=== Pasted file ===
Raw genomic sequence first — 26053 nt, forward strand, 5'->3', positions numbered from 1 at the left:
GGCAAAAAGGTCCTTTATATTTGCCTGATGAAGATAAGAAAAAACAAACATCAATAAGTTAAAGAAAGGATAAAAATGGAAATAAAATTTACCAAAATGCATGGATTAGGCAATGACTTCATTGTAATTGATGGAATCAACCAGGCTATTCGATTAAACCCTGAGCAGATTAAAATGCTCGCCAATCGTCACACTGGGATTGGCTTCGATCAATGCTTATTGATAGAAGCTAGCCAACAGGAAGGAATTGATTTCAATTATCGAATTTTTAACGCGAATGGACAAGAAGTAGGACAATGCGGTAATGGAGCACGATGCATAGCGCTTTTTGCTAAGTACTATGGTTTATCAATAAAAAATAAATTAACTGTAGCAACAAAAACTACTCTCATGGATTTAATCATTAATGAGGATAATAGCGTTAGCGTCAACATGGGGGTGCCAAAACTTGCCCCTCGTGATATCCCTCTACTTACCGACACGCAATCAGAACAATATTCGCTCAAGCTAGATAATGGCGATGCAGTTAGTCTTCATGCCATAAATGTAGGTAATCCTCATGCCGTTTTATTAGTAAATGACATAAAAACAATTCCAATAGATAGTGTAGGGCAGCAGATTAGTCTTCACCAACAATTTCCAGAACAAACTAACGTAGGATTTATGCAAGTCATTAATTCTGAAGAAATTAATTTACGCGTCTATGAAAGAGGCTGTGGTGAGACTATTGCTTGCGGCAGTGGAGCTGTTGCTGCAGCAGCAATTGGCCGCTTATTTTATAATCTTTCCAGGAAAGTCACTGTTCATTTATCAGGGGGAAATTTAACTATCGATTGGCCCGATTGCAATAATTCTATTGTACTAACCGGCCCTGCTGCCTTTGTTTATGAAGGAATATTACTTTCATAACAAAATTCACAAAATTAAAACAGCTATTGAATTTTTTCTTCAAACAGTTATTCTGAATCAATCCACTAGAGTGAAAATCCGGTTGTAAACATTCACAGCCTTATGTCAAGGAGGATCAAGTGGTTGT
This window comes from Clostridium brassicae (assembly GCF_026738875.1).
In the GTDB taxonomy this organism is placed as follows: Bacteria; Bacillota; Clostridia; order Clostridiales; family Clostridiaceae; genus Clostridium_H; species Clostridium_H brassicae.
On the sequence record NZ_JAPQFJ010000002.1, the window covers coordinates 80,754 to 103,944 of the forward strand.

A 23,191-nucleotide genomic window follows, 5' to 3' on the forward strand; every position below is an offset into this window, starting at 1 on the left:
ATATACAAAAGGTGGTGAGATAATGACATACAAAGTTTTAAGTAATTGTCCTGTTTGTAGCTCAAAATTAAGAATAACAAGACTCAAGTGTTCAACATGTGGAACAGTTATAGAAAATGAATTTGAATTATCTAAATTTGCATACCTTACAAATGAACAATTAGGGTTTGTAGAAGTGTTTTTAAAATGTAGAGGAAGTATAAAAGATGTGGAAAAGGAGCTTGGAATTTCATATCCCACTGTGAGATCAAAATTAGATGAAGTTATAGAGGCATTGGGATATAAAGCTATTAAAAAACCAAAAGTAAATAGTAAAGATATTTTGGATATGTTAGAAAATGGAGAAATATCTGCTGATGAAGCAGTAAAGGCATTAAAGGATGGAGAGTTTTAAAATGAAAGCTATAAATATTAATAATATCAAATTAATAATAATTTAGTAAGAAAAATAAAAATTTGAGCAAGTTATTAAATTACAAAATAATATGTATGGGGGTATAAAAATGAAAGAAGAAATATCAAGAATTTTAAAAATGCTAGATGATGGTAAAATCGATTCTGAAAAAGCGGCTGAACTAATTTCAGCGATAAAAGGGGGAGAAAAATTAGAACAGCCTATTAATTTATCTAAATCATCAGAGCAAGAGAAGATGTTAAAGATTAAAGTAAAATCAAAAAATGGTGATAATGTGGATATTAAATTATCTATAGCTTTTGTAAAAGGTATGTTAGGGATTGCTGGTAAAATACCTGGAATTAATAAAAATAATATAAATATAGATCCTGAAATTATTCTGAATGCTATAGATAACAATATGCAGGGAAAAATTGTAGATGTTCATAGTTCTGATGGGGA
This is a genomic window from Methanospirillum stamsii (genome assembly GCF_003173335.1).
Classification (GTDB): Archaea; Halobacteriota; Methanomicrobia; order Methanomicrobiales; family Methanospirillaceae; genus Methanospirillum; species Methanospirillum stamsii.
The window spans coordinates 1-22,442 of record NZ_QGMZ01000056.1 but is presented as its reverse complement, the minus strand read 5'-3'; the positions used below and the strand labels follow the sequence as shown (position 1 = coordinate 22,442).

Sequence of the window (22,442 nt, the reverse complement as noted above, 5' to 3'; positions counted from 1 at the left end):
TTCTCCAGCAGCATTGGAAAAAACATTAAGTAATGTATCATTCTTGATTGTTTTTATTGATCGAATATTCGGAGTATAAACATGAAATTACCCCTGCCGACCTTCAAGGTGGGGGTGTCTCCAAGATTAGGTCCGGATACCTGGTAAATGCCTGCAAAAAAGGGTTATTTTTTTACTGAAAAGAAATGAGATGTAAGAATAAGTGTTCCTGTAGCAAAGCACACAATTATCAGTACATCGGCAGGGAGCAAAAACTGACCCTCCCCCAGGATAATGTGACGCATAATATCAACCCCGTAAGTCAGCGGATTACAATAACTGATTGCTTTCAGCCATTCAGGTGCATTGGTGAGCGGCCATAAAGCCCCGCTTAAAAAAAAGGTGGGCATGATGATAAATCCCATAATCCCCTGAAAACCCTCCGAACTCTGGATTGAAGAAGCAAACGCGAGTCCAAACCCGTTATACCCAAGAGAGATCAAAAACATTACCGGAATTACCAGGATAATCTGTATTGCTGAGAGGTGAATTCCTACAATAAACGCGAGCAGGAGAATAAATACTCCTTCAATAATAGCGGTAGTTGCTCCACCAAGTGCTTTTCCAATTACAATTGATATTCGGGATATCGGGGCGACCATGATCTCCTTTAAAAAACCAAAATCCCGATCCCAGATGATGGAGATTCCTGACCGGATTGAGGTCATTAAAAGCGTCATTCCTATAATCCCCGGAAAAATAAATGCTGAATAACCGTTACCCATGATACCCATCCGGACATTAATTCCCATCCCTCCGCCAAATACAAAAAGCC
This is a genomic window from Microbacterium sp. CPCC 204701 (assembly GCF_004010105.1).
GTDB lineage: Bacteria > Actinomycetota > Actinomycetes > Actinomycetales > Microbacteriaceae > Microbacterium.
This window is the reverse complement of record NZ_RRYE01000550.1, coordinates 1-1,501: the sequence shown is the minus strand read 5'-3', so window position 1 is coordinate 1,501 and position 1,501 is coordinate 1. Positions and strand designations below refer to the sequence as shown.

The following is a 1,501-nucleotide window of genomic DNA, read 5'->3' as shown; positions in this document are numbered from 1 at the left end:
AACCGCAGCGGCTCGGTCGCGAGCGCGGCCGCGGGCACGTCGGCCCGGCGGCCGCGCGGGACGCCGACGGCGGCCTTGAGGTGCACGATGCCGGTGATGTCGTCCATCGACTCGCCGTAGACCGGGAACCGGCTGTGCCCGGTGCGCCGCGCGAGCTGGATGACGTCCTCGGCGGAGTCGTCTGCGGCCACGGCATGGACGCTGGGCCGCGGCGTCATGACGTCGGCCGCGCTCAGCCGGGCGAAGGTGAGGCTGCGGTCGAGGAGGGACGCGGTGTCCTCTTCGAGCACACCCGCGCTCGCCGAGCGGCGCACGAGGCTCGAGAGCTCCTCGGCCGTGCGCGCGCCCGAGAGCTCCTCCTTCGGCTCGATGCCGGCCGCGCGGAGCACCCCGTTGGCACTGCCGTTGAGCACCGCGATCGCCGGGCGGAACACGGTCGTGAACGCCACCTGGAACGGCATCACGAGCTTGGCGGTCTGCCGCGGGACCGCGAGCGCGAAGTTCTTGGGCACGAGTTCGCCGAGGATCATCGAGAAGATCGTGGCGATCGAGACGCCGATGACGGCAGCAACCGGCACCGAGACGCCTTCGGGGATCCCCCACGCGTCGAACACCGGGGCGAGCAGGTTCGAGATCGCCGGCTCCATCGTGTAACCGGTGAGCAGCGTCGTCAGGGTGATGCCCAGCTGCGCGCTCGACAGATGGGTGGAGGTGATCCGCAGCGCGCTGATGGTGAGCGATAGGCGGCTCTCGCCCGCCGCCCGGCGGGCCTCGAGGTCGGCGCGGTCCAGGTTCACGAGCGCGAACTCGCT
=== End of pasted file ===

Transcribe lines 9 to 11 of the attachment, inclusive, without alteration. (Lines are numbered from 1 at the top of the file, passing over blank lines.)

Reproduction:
Classification (GTDB): Archaea; Halobacteriota; Methanomicrobia; order Methanomicrobiales; family Methanospirillaceae; genus Methanospirillum; species Methanospirillum stamsii.
The window spans coordinates 1-22,442 of record NZ_QGMZ01000056.1 but is presented as its reverse complement, the minus strand read 5'-3'; the positions used below and the strand labels follow the sequence as shown (position 1 = coordinate 22,442).

Sequence of the window (22,442 nt, the reverse complement as noted above, 5' to 3'; positions counted from 1 at the left end):